National parks range from thousands to millions of acres in size. Given this size, it’s easy to understand why some people are concerned about visiting – after all, there is an enormous amount of space in which you can get lost. Considering this, you may be wondering – which national park has the most disappearances?
Grand Canyon National Park has the most disappearances with 785 SAR incidents between 2018 and 2020. A close second is Yosemite National Park with 732 SAR incidents during the same time frame.
However, before these numbers scare you away from visiting the Grand Canyon or Yosemite, read on. This article will explore the issue of missing people in U.S. national parks in more depth and explain why the data may be incomplete.
Grand Canyon and Yosemite National Park Statistics
It’s essential to look at the numbers in context before you decide that the Grand Canyon and Yosemite are too dangerous to visit.
According to data from a Freedom of Information report, Grand Canyon National Park reported 785 search and rescue (SAR) incidents in the period between 2018 and 2020, while Yellowstone reported 732 such incidents. While this may seem like a significant number, it’s actually minuscule in context.
Grand Canyon and Yosemite may not be the most visited national parks – in 2021, the Great Smoky Mountains National Park, Zion National Park, and Yellowstone National Park took the first three spots. However, Grand Canyon took spot 4, and Yosemite took 8th place. Given that the country has 63 national parks, this is a clear indication these two parks were heavily visited.
In terms of actual numbers, Grand Canyon saw 4.5 million visitors in 2021, while Yosemite saw 3.3 million – and this was over the span of a single year.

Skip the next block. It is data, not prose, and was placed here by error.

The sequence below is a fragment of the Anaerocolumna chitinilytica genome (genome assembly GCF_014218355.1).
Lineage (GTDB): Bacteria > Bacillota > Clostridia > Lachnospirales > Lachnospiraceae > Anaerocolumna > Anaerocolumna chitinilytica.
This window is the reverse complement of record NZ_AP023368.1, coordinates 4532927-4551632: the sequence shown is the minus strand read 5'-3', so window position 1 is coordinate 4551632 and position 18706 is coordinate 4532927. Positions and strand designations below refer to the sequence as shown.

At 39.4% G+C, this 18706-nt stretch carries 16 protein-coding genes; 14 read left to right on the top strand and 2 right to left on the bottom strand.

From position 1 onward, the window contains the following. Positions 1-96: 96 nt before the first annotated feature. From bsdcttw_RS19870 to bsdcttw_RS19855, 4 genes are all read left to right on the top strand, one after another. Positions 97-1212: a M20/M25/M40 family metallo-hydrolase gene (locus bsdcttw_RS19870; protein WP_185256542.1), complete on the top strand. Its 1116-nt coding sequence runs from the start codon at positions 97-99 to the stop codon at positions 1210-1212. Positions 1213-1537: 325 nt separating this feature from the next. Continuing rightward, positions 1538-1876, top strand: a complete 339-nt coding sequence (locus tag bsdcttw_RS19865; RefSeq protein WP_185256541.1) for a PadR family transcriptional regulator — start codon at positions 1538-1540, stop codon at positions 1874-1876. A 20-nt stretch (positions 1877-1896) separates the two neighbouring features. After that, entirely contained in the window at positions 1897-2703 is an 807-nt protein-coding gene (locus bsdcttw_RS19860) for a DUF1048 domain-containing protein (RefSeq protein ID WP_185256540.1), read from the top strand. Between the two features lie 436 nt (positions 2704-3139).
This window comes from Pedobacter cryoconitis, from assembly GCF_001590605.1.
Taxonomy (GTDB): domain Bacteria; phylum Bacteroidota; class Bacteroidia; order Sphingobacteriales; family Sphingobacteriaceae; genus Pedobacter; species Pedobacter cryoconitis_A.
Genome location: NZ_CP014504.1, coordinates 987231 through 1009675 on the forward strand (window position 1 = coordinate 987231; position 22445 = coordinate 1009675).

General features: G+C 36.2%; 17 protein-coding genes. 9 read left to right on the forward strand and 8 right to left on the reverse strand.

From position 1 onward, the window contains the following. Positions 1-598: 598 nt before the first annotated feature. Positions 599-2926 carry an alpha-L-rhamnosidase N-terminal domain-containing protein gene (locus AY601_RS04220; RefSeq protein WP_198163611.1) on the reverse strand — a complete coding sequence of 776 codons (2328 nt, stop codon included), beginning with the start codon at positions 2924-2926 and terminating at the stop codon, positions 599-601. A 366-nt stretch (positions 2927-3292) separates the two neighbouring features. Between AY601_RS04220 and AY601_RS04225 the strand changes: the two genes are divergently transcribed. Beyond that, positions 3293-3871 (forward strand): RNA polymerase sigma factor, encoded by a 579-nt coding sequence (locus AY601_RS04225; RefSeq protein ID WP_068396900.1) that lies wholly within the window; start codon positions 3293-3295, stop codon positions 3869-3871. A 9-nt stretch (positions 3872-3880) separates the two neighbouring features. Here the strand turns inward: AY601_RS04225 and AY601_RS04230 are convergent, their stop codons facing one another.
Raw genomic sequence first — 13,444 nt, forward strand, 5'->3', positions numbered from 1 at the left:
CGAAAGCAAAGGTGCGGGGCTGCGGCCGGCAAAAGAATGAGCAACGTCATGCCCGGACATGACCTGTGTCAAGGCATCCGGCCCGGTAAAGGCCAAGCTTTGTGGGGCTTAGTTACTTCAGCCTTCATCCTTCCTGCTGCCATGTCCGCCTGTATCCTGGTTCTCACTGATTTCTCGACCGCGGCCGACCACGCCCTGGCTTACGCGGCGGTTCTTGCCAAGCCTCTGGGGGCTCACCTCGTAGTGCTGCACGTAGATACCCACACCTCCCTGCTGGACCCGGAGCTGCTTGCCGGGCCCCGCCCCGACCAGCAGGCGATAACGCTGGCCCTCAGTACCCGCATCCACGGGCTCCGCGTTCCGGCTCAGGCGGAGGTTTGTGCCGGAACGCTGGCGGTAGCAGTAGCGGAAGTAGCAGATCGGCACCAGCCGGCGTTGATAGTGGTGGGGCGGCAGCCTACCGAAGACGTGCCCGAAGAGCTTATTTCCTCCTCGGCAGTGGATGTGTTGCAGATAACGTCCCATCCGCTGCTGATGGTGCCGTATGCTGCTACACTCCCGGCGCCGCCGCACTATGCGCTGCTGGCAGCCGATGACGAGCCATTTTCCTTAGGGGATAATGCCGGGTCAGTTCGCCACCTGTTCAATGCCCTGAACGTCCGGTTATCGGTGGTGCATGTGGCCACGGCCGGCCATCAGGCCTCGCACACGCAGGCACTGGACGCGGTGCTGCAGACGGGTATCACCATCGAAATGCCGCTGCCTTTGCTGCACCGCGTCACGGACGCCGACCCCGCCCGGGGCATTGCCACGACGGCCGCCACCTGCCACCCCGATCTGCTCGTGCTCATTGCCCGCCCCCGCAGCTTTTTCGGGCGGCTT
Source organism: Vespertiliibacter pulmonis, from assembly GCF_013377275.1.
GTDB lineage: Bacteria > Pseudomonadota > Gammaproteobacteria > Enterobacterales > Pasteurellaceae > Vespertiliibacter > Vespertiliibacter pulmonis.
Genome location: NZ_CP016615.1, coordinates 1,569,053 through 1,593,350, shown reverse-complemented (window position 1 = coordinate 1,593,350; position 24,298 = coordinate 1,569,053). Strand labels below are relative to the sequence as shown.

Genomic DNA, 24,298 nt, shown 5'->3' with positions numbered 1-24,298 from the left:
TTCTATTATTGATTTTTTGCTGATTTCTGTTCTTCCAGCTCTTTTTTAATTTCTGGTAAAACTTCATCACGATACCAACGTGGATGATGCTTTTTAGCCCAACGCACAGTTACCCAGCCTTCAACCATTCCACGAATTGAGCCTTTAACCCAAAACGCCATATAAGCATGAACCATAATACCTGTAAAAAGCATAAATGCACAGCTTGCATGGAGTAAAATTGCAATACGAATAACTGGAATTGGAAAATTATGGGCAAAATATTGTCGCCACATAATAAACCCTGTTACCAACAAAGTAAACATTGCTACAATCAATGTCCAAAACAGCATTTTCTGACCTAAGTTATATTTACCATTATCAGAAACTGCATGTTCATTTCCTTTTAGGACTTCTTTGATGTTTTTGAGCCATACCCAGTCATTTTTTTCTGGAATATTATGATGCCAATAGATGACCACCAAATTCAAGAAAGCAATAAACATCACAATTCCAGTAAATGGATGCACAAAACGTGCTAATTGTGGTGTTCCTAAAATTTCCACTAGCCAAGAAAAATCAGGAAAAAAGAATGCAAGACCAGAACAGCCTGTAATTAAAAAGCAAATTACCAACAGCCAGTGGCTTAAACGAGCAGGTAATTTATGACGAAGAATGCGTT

The SAR numbers mentioned above covered a span of two to three years. Thus, we’re talking about approximately 700 SAR incidents for about 15 million (Grand Canyon) and 10 million (Yosemite) visitors a year.
Additionally, keep in mind that these are large parks. The Grand Canyon covers over a million miles (over 1.6 million kilometers) of space, while Yosemite is just over 750,000 acres 303,514 hectares) in size. Given the size of these parks, it’s essential to remember that not all SAR incidents are due to actual missing persons – they may simply be a result of people who were accidentally separated from their group.
Search and Rescue Numbers Hide More Than They Tell
It’s essential to understand that search and rescue incidents are not necessarily a result of people who have actively gone missing. They may be called for people who get separated from their group or for individuals who have been injured and cannot make it back to a first aid area for help.
They may also be called on people who are in some form of peril, such as being stuck when rock climbing, drowning, or in a confrontation with local wildlife. When considering SAR numbers, you should keep in mind that these don’t just cover searches, they also cover rescues.
Furthermore, SAR incidents for missing people do not mean that someone has actually disappeared. Many of these incidents are resolved happily, and everyone involved returns home none the worse for wear.
Let’s consider the missing person cold case numbers at U.S. national parks.
From 1958 to September 2021, there were only 29 open cold cases for individuals who went missing at a national park. Of these, Grand Canyon and Yosemite make up over half – 11 from Yosemite and 5 from Grand Canyon. This works out to less than 1 person every 5 years.
While the number of SAR incidents may seem concerning, they’re not as alarming as they may initially seem. All things considered, national parks are relatively safe places to visit.
However, we do need to look into the number of reports when talking about missing people and national parks.
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Not All Missing People Are Reported
Park services and law enforcement agencies can only search for a person if they know someone is missing – and not all people who disappear are reported missing.